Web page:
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You've probably heard the term "subletting" a few times, and it could be a familiar word to hear. However, the subletting definition is often unknown or misunderstood. Therefore, it's important to find out what subletting is and the pros/cons of subleasing your rental property.

You may be interested in subletting an apartment and want to get enough information about this to make an informed decision.

Subletting means that you allow someone else to rent all or part of the house or another building that you rent from someone else.

You remain the tenant, and the landlord expects you to pay while you're renting the property. This also means that landlords don't have a new tenant or new renters.

A sublease agreement is a legal contract and claims that the original tenant decides to let someone else stay on the property and pay rent to them. It is the responsibility of the original renter to ensure that payment is made each month with a sublease.

With that, there are often certain conditions where a sublease is permitted. For example, landlords have the right to say no to even a short-term sublease. As the owner of the property, they have more rights and can refuse to do this.

Ultimately, this is similar to a roommate situation, but it can be different. For example, if the original lease did not include the roommate, subleases are there to legally bind the roommate to make the payment each month and handle any other costs that you negotiate with each other.

Whether it's one room or the entire property, most laws require it to be short-term, with the date of moving in/out less than the original lease. With that, you must get consent from the landlord.

What are the benefits of leasing the space to someone else? This is a subject that many people wonder about, so here are the answers you seek:

Benefits of Subletting

Avoid Breaking the Original Lease Agreement Early

One of the best reasons for subletting is to not break the lease early. If you terminate your rental agreement too soon, the landlord is often paid early termination fees, which can cost a lot and damage your renting history.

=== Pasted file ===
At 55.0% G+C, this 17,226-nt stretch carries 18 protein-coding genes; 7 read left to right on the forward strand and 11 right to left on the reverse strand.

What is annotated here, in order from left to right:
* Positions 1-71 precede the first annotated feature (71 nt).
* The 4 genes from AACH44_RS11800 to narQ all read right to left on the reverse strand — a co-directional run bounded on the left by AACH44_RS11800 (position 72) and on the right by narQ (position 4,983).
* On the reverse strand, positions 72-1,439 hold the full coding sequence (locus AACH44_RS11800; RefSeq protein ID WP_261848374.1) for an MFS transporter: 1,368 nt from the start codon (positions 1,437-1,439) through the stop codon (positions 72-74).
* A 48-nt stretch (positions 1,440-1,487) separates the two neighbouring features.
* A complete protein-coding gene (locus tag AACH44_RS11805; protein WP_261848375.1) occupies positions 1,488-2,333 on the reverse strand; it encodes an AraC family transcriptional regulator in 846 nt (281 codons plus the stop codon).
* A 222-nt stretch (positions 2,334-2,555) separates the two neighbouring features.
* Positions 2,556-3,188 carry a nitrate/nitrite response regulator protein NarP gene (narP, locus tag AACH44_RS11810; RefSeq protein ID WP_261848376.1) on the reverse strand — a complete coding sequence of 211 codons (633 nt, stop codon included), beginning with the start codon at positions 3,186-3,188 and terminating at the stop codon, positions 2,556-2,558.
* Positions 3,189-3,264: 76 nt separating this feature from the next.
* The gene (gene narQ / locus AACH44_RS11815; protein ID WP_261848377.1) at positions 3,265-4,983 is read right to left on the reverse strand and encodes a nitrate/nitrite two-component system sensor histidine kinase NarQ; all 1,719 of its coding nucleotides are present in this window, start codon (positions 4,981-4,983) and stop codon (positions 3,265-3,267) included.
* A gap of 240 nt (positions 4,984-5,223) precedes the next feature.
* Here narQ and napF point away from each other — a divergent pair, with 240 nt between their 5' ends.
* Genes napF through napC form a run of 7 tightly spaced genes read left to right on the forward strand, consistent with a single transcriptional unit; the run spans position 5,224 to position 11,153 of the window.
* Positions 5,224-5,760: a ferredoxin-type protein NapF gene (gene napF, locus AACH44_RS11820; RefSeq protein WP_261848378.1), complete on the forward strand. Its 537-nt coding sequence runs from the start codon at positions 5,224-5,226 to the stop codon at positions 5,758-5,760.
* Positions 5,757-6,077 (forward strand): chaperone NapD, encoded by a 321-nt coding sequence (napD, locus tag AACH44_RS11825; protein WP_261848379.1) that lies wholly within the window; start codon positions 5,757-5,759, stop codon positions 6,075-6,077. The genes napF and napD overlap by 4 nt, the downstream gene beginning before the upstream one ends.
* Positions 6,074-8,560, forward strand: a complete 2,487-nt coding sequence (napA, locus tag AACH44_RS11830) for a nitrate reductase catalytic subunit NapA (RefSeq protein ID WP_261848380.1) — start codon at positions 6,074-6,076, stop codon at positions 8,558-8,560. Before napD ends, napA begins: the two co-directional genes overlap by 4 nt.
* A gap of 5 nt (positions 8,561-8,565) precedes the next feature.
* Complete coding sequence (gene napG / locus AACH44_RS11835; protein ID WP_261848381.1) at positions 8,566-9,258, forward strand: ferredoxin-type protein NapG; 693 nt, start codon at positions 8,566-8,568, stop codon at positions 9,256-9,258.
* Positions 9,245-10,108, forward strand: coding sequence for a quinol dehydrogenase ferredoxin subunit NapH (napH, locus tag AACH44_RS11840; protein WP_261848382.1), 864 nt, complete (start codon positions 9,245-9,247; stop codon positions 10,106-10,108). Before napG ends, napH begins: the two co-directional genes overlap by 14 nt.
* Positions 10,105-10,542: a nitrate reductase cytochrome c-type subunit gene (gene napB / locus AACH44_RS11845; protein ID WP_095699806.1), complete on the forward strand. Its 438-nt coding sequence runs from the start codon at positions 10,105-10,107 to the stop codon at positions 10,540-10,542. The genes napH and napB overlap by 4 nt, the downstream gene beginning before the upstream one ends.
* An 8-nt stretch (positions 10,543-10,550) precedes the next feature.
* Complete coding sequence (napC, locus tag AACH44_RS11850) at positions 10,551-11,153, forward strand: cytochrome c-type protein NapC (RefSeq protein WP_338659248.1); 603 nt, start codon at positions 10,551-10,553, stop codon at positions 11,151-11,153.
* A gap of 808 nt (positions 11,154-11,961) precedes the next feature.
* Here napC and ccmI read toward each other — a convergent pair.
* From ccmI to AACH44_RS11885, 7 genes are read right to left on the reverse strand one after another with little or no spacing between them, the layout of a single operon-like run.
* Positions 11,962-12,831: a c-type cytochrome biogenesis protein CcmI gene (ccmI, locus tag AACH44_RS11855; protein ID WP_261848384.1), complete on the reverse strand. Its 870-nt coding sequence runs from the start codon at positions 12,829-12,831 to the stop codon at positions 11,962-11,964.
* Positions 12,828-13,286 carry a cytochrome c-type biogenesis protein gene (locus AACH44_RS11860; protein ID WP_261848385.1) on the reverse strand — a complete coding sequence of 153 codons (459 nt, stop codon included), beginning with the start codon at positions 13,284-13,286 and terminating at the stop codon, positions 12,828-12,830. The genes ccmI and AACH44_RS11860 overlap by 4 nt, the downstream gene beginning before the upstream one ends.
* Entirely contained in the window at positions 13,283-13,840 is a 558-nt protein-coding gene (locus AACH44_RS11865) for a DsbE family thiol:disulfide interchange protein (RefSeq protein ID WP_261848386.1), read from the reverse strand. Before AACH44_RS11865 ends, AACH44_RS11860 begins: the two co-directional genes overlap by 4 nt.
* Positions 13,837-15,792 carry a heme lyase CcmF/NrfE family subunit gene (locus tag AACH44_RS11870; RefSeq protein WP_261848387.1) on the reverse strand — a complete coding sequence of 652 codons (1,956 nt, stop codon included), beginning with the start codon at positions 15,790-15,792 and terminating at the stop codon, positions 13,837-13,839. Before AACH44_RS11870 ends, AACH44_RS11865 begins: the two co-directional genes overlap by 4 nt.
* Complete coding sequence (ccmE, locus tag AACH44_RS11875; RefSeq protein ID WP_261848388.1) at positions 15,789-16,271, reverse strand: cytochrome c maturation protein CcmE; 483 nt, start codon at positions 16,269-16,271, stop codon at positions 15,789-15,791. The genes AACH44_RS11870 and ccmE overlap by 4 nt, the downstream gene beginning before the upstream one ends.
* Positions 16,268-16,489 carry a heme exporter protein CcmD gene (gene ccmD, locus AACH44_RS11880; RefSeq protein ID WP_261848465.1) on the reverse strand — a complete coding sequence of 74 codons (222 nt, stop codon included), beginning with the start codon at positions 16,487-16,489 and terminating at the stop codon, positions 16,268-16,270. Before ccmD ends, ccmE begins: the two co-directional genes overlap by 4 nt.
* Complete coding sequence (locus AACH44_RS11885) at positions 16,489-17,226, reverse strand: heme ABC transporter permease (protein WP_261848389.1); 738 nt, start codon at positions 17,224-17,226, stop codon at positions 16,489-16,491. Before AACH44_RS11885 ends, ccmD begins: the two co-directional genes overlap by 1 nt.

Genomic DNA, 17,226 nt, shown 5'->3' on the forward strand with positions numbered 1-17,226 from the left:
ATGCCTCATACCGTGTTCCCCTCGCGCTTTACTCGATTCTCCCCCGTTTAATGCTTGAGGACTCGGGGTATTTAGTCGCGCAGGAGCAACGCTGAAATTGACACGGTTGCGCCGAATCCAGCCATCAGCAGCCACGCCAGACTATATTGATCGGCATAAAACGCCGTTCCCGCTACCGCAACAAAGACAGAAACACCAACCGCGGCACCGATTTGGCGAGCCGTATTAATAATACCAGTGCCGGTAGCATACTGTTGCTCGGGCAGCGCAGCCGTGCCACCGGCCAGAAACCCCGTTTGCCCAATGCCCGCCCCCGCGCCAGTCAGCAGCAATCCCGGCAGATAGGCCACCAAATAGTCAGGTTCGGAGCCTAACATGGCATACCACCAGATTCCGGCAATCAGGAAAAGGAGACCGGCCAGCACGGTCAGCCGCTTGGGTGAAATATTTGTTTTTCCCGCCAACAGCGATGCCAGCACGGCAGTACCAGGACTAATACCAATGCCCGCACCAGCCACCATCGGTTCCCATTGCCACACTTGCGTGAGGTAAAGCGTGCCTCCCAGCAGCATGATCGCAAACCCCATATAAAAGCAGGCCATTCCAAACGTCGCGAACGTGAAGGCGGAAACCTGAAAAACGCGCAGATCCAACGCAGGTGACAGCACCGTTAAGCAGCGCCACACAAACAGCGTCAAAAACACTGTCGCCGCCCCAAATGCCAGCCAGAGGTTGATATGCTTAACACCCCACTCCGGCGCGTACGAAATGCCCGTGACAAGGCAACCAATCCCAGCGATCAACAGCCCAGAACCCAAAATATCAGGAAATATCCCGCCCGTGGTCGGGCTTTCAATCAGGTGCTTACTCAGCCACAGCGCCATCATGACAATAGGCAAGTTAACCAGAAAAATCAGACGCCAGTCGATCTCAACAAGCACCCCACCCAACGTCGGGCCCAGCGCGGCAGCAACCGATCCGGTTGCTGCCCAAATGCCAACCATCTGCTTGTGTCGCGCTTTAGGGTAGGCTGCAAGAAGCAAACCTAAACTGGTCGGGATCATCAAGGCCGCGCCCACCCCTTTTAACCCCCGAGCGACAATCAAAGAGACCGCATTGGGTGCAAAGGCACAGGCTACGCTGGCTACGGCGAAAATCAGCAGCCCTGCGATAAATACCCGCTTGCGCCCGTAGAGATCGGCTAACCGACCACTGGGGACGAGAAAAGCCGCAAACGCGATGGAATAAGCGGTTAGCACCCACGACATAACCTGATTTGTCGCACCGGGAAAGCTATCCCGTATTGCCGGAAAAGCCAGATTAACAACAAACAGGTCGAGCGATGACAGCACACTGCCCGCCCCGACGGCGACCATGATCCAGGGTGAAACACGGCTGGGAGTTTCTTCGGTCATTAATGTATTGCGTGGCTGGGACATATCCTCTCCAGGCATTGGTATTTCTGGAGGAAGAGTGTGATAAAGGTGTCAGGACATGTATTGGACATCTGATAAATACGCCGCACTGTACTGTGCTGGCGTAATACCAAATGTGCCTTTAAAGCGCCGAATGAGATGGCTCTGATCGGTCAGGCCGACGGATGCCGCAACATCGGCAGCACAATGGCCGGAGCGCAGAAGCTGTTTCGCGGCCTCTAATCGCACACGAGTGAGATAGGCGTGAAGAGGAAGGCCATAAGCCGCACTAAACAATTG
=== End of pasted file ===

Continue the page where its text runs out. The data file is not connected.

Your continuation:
You could be going on an extended vacation and want a sublease to help you. That way, you're not breaking the lease, and the other person lives there like a roommate until you get back. They have the freedom to live as they want in your apartment for the duration of their lease term.

However, as the original tenant, you must still pay rent to the landlord and cover the expense. Generally, the roommate sends you the money for the bill, and you send it to the landlord.

Saves Money

Everyone knows that if you're not staying in the home yourself and are still paying rent, you're wasting money. Subletting allows you to move from the area and travel for an extended period of time, but you don't have to pay monthly rent for the apartment yourself. This is a huge benefit and one reason why a sublease could be beneficial.

Cons of Subletting

Difficult to Find an Ideal Tenant

Though there are perks of subletting a room to someone else, there are a few downfalls. Generally, it's hard to find a good tenant to rent the apartment. Therefore, if you plan to sublet, it could be a stressful and time-consuming process.

This is why having a sublease could be a drawback. You want to find an ideal tenant and could run into various obstacles. For example, they might not show up for the interview or aren't a good fit for the rental.

Many landlords hire someone to handle the screening process, and you might want to, as well. However, this adds to the costs you must pay.

They Could Break the Sublease Agreement and Stop Paying Rent

Once you find a subtenant, you can move away or go on vacation. However, that doesn't fully guarantee that the subtenant sticks around until you come back.

They could have a life situation come up, which forces them to move away. Therefore, the original lease agreement between you and the landlord is broken. You are still the original tenant, even when subletting. This means you must pay the rent each month, even if the subtenant doesn't pay you.

Ultimately, you are still the tenant with your name on the document saying that you're renting from the landlord. If the subtenant fails to keep up their end of the bargain, you may have to sue them for restitution for breaking the sublease agreement. However, that could still put you without a place to go when you get back.

Tenant's Right to Sublet the Rental Property